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“Of course, the extreme crisis of Constitución, the rallying cry for this massive Urbanist project, isn’t generally the condition upon which most developed nations’ urban renewals begin. As Dan Hill notes: “our crises are generally of the slow, creeping variety (climate change, ageing population, emerging social issues) rather than the focus-pull of natural disaster. So how do we create the sense of urgency?”
It’s a good question, but I think there’s a better one: how do we create the sense of ability?
From citizens stenciling bike lanes to reclaiming intersections as plazas, DIY Urbanism shows us that community members become engaged when they feel it is in their power to make a difference. In the context of an internet-rich environment, technology could be the tool to engage citizens in a dialogue about their community, cultivate trust with architects/developers, and legitimize the role of the citizen in tackling these complex Urban dilemmas.
But how? What would these technologies look like? Sites like Neighborland, ChangebyUs, and Spacehive all attempt to provide citizens resources to connect to funding, community leaders and/or non-profits who can help make their ideas reality. But where are the architects in this dialogue? Where is the design?”
Can You Crowdsource A City?

Of course, the extreme crisis of Constitución, the rallying cry for this massive Urbanist project, isn’t generally the condition upon which most developed nations’ urban renewals begin. As Dan Hill notes: “our crises are generally of the slow, creeping variety (climate change, ageing population, emerging social issues) rather than the focus-pull of natural disaster. So how do we create the sense of urgency?”

It’s a good question, but I think there’s a better one: how do we create the sense of ability?

From citizens stenciling bike lanes to reclaiming intersections as plazas, DIY Urbanism shows us that community members become engaged when they feel it is in their power to make a difference. In the context of an internet-rich environment, technology could be the tool to engage citizens in a dialogue about their community, cultivate trust with architects/developers, and legitimize the role of the citizen in tackling these complex Urban dilemmas.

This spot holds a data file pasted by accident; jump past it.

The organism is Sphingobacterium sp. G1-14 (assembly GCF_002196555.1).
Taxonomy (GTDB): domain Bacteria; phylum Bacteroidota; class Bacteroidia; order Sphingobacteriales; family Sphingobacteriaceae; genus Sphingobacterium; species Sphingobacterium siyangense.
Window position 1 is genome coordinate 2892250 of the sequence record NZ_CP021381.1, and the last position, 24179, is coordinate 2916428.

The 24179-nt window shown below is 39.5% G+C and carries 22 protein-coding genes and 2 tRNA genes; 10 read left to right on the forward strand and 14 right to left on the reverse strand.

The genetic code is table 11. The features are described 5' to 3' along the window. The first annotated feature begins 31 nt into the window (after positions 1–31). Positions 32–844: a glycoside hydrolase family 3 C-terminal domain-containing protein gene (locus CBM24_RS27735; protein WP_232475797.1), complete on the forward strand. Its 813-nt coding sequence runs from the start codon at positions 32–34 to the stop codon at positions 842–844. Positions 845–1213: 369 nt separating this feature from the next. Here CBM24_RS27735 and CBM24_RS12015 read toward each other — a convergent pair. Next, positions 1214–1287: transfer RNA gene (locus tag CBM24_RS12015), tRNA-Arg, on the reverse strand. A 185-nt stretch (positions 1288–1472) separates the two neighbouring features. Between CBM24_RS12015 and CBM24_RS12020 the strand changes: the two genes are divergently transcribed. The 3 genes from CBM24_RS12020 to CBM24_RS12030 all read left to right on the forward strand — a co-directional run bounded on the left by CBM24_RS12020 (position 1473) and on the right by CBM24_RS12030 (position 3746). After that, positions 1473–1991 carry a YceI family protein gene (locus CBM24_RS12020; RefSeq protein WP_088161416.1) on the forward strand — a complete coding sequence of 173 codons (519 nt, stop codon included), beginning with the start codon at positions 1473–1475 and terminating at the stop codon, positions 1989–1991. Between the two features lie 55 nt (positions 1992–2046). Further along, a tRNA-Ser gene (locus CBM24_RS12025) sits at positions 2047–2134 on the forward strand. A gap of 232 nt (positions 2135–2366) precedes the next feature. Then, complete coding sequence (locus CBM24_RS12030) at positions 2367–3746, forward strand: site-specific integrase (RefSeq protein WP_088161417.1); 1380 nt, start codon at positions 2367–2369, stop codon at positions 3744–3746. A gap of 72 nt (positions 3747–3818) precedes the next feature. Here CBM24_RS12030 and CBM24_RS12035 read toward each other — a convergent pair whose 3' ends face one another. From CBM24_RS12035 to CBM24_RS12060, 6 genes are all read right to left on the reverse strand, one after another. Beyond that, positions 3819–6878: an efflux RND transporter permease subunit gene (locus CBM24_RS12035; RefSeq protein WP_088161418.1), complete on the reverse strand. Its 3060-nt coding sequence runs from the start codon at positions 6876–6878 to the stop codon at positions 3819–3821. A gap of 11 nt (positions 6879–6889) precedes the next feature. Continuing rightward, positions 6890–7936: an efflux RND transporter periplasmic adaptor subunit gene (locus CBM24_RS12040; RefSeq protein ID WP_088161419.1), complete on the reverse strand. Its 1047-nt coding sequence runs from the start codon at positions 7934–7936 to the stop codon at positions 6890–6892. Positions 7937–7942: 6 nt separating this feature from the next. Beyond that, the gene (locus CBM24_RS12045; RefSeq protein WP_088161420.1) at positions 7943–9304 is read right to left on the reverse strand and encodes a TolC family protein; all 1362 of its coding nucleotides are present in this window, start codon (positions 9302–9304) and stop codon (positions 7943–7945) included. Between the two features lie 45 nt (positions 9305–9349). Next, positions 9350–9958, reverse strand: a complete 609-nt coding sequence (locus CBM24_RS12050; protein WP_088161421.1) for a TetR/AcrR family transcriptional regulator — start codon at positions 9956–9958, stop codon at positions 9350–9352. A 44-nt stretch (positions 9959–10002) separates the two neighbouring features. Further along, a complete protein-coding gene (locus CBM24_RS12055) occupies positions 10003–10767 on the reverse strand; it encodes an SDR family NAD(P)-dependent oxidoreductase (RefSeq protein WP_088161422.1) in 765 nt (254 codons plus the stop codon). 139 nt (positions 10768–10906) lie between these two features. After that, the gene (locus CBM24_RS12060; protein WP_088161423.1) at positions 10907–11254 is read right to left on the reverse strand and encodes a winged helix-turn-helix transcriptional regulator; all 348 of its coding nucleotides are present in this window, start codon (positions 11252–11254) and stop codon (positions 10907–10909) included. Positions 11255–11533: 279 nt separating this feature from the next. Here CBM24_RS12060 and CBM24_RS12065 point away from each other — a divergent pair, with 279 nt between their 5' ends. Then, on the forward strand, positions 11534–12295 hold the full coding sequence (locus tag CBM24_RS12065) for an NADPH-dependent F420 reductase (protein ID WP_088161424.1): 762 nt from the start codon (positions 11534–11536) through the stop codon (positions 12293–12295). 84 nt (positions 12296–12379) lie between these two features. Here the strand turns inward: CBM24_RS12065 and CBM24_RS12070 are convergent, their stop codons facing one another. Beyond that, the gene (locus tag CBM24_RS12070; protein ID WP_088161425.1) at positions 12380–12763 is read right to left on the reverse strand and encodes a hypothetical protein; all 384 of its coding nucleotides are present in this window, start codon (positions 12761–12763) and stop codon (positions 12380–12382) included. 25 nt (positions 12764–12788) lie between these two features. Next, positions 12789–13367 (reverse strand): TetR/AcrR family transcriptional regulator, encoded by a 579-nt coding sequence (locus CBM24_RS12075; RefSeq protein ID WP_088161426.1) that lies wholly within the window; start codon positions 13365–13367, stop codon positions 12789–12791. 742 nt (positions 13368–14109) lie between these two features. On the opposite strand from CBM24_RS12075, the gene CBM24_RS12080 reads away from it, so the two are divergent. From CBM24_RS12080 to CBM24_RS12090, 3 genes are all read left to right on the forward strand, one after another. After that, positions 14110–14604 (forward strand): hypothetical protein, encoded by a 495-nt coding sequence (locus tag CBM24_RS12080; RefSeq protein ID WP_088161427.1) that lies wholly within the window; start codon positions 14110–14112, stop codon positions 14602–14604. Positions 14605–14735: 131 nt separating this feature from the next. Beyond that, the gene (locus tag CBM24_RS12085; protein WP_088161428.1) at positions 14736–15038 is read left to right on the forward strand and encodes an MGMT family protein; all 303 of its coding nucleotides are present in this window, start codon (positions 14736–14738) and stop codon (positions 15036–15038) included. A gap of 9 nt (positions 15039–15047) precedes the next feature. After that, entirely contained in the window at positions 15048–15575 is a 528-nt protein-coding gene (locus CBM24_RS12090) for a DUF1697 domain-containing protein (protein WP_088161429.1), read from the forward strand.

But how? What would these technologies look like? Sites like Neighborland, ChangebyUs, and Spacehive all attempt to provide citizens resources to connect to funding, community leaders and/or non-profits who can help make their ideas reality. But where are the architects in this dialogue? Where is the design?”

Can You Crowdsource A City?

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  1. boodlesandtonicplz reblogged this from npr
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  4. jakwils reblogged this from npr and added:
    Imagine america has a war on home soil, the country looks like this. The survivors do what is described above.
  5. rentsandbox reblogged this from npr and added:
    “Of course, the extreme crisis of Constitución, the rallying cry for this massive Urbanist project, isn’t generally the...
  6. seancpullman reblogged this from npr and added:
    Interesting article from Huffington Post. This seems like a more mature approach to designing and redesigning our...
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  17. kianalavi reblogged this from npr and added:
    yes. and thankfully it is happening.
  18. faketaiwanesegirl reblogged this from huffingtonpost and added:
    Really want to do Urban Planning right now. Hmmm grad school?
  19. thesisetc reblogged this from npr
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  21. lajuma reblogged this from npr and added:
    This is what I want to be apart of.
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